Objective To investigate the possible connection between cardiorespiratory fitness (CRF) and muscle strength in early adulthood and severity of COVID-19 later in life.
Design Prospective registry-based cohort study.
Participants 1 559 187 Swedish men, undergoing military conscription between 1968 and 2005 at a mean age of 18.3 (SD 0.73) years.
Main outcome measures Hospitalisation, intensive care or death due to COVID-19 from March to September 2020, in relation to CRF and muscle strength.
Results High CRF in late adolescence and early adulthood had a protective association with severe COVID-19 later in life with OR (95% CI) 0.76 (0.67 to 0.85) for hospitalisation (n=2 006), 0.61 (0.48 to 0.78) for intensive care (n=445) and 0.56 (0.37 to 0.85) for mortality (n=149), compared with the lowest category of CRF. The association remains unchanged when controlled for body mass index (BMI), blood pressure, chronic diseases and parental education level at baseline, and incident cardiovascular disease before 2020. Moreover, lower muscle strength in late adolescence showed a linear association with a higher risk of all three outcomes when controlled for BMI and height.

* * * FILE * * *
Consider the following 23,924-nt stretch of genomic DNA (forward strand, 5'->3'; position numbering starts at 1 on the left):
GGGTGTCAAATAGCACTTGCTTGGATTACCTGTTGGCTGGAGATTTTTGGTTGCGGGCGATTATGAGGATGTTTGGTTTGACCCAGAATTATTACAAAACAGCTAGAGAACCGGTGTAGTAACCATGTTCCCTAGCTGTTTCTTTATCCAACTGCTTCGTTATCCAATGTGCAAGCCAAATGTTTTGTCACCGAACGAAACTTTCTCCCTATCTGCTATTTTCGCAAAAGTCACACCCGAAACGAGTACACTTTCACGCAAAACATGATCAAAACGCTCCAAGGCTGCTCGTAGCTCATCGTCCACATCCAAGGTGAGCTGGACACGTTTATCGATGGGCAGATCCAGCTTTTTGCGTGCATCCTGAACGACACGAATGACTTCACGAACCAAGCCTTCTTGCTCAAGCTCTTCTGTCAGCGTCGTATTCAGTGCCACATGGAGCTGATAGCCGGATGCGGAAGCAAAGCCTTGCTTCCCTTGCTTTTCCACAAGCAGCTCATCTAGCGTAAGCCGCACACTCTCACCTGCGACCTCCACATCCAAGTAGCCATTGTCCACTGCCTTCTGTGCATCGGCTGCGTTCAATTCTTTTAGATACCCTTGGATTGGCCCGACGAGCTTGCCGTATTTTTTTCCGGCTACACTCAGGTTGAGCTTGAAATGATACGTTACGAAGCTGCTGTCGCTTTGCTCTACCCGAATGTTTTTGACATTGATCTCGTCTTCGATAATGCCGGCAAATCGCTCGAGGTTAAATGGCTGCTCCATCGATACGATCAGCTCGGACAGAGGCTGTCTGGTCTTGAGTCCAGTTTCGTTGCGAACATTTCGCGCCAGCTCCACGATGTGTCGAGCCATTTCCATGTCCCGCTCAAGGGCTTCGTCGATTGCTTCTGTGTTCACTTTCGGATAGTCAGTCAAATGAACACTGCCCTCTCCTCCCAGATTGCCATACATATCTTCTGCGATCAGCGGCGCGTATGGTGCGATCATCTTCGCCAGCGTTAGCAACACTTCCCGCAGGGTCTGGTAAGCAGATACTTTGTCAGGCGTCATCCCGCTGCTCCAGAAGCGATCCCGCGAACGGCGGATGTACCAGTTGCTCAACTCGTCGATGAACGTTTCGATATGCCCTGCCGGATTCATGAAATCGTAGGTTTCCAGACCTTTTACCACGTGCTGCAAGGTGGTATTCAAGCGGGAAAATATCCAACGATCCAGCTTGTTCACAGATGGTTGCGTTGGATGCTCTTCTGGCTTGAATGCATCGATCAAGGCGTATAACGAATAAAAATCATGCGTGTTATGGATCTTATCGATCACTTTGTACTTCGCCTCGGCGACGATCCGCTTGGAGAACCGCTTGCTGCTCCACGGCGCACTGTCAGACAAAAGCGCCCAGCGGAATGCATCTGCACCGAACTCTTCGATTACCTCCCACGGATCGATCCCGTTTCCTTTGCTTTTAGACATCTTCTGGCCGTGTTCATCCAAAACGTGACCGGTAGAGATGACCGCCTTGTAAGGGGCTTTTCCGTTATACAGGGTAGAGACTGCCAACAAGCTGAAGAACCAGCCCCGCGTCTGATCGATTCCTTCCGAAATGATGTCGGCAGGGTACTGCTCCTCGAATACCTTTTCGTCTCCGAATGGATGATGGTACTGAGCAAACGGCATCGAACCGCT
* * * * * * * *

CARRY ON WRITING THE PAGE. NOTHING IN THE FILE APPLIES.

Conclusions Physical fitness at a young age is associated with severity of COVID-19 many years later. This underscores the necessity to increase the general physical fitness of the population to offer protection against future viral pandemics.
- public health
Data availability statement
Data may be obtained from a third party and are not publicly available. The data used in this study is available on request from the Swedish National Board of Health and Welfare, the Swedish intensive care registry and Statistics Sweden.
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Contributors LL and MÅ initiated the project. AaG and KM performed all statistical analyses. AaG had main responsibility for writing the article. MB, JR, JN, MA and AR all made substantial contributions to the interpretation of the analyses, the structure and content of the manuscript and have read and approved of the final draft. All authors have agreed to be accountable for all aspects of the work.
Funding This work was supported by the EpiLife-Teens Research Program (FORMAS2012-00038), the Swedish ALF-agreement (ALFGBG-720201) and the Swedish Research Council (02508, VRREG 2019-00193, 2020-05792).
Disclaimer The funding sources had no role in study design, collection, analysis and interpretation of data, the writing of the report, or the decision to submit the article for publication.
Competing interests None declared.
Provenance and peer review Not commissioned; externally peer reviewed.
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